science fiction

Classic SF

You tell me… I put out a subtle call for this the other day, then decided I’d have to be a little more loud about it: I want to compile a list of classic SF. Nothing newer than, say, published 20 years ago. If you have a link to where the book can be read free, feel free to include it! I’ll create a page and coallate the list when we hit 50 or more books.



1. of the first or highest quality, class, or rank: a classic piece of work.

2. serving as a standard, modelor guide: the classic method of teaching arithmetic.

You can’t have a classic that has not shown enduring quality. I’m not looking for books that are popular simply because they ‘ought to be’ for the messages they contain. I’m looking for the books that you come back to time and again, that you recommend to friends, family, and anyone who will stand still long enough to fill their ear with it. Story is king, and without it, fiction is nothing.

I took a quiz, one of those silly ‘how many SF classics have you read? and was startled and dismayed to see many books that aren’t old enough to qualify as classics. I refuse to accept the idea of ‘instant classic,’ there is no such thing.<

Now, Jules Verne’s Mysterious Island, 20,000 Leagues Under the Sea. Edgar Rice Burrough’s Princess of Mars. HG Wells, Shelley’s Frankenstein… those are all classics. But I know that my education in SF is woeful, I am always learning and adding ‘Oh, I need to read that!’ titles.

So… What do you suggest? I have already had Robert Heinlein’s Door Into Summer, Asimov’s Foundation (which I have not personally read) and Olaf Stapledon’s Starmaker nominated.

Off topic: it’s certainly not a classic. I am, on the other hand, rather proud of this story, and it is free until May 17th. Click on the cover icon to get your free fiction from me!


36 thoughts on “Classic SF

  1. The Stars My Destination, by Alfred Bester.

    The Foundation Trilogy, by Isaac Asimov

    The Lensman Series, by E. E. “Doc” Smith

    The Witches of Karres by James Schmitz

    Rendezvous With Rama, Arthur C. Clarke

    Slan by A. E. Van Vogt


  2. Going to have to live vicariously (My definition of classic runs towards Harry Dresden and Larry Correia) through my (extremely well read) Father here. I asked him for recommendations about ten years ago and this is what he would consider classic scifi.

    Slan by AE Von Vogt (I read it and it left me a little “meh”). Dad said it was ground breaking back in its day (pub. 1938 or so.), but this is where I found out about differing tastes.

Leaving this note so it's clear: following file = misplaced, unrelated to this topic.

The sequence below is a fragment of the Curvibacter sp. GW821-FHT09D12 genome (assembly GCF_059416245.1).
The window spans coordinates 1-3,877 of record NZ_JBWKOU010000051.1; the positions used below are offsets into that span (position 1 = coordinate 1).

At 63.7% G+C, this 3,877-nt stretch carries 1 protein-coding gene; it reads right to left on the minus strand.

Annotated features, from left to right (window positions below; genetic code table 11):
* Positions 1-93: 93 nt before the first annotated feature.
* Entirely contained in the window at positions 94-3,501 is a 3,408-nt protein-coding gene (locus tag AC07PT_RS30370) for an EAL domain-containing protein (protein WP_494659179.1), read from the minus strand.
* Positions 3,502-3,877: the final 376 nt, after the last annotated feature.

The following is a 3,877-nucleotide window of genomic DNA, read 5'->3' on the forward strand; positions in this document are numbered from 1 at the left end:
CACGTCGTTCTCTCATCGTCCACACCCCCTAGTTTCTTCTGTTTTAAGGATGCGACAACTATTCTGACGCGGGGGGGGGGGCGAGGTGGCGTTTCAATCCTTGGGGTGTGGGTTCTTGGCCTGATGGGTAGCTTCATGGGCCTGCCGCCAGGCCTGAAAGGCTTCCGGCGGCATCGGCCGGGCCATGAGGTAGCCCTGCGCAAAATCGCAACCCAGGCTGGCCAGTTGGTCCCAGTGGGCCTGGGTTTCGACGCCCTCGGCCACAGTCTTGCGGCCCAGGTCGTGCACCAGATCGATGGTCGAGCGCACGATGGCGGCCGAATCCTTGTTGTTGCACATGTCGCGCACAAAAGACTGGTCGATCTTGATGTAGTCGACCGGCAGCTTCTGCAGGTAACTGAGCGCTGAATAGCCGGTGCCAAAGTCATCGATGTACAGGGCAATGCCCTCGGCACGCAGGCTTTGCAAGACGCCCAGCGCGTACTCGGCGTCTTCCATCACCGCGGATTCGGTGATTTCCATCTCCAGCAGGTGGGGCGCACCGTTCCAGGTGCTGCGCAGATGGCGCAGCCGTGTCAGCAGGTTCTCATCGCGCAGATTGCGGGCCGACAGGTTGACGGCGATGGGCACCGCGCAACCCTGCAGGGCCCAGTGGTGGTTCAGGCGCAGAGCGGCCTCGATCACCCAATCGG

Dad loves the Retief series and Bolo series by Keith Laumer (haven’t read them yet, but I have most on my shelves).

    Of course he liked anything by Heinlein (I got distracted about 2/3 the way through Starship Troopers and haven’t finished it yet), Andre Norton (I didn’t care for her Pern books), Gordon Dickson, and Philip K. Dick. Oh… and Sentinels from Space by Eric Frank Russell too.

    We both liked Weber’s Honor Harrington series and we both agreed that Drake’s Hammer’s Slammers was a little slow.

    Back to differing tastes… I have found that Dad’s scifi tends to make my mind wander while reading, and not in the good way. I like to stick towards the more modern urban fantasy.

    But… I found my way into reading through Star Wars so, even though it’s “tie-in” material, Tim Zahn’s Thrawn Trilogy and follow up duology were fantastic scifi reads.

    And although it’s not scifi, John D. MacDonald’s Travis McGee series has some of the best descriptions, characterizations, and cultural observations that I’ve run across. I think of it as noir… in gritty techno-color.

    Gotta go… promised the daughter waffles after Mickey Mouse was over, and Mickey is now over. 🙂


      • I don’t see where that changes my statement. 🙂 I still didn’t like Pern.

        Can’t say that I’ve read Norton yet, but my Dad liked her. He was surprised when he found out that she was a she. But you’re right… Norton did not write Pern, that is my bad.


        • Sorry, I just have this thing about incorrect attributes. 😉

          The Dragonriders of Pern isn’t for everyone. In fact, most of its fan base seems to young females. At least that’s what’s in most of the fan/writing clubs.

          Ironically, I wasn’t surprised when it became “common knowledge” that Andre Norton was female. I guess it never occurred to me that it was supposed to be a masculine nom de plume.


          • No biggie. If that’s the biggest mistake I make today, I’ll consider it a good day. Thanks for the correction.